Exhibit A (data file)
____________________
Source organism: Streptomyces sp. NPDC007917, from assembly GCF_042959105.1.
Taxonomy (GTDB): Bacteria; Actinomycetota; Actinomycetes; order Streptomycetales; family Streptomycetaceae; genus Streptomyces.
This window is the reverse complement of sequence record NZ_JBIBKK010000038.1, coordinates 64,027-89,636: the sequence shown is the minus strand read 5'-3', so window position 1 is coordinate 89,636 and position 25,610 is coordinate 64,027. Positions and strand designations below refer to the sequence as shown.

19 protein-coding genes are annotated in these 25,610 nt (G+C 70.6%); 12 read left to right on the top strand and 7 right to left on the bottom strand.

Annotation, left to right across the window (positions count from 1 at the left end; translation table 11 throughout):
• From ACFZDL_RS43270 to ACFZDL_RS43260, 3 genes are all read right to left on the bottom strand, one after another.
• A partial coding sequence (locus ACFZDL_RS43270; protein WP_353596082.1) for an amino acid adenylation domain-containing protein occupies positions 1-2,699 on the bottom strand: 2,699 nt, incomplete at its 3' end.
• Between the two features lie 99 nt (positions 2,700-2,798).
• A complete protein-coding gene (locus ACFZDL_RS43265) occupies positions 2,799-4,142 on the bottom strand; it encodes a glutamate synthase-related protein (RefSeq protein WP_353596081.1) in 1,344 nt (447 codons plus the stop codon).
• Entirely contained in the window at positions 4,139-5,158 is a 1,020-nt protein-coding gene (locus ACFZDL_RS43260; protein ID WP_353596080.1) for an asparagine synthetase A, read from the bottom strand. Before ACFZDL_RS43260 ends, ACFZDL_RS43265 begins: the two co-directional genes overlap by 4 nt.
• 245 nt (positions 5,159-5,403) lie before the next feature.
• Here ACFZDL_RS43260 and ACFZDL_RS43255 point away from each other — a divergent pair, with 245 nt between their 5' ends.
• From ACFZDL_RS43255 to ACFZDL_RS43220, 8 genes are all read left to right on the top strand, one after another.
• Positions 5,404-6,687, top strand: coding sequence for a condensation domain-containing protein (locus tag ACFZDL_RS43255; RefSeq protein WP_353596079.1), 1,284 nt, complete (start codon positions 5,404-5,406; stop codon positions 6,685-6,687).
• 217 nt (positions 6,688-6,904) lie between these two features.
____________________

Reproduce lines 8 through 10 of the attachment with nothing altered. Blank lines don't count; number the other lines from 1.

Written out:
• Between the two features lie 99 nt (positions 2,700-2,798).
• A complete protein-coding gene (locus ACFZDL_RS43265) occupies positions 2,799-4,142 on the bottom strand; it encodes a glutamate synthase-related protein (RefSeq protein WP_353596081.1) in 1,344 nt (447 codons plus the stop codon).
• Entirely contained in the window at positions 4,139-5,158 is a 1,020-nt protein-coding gene (locus ACFZDL_RS43260; protein ID WP_353596080.1) for an asparagine synthetase A, read from the bottom strand. Before ACFZDL_RS43260 ends, ACFZDL_RS43265 begins: the two co-directional genes overlap by 4 nt.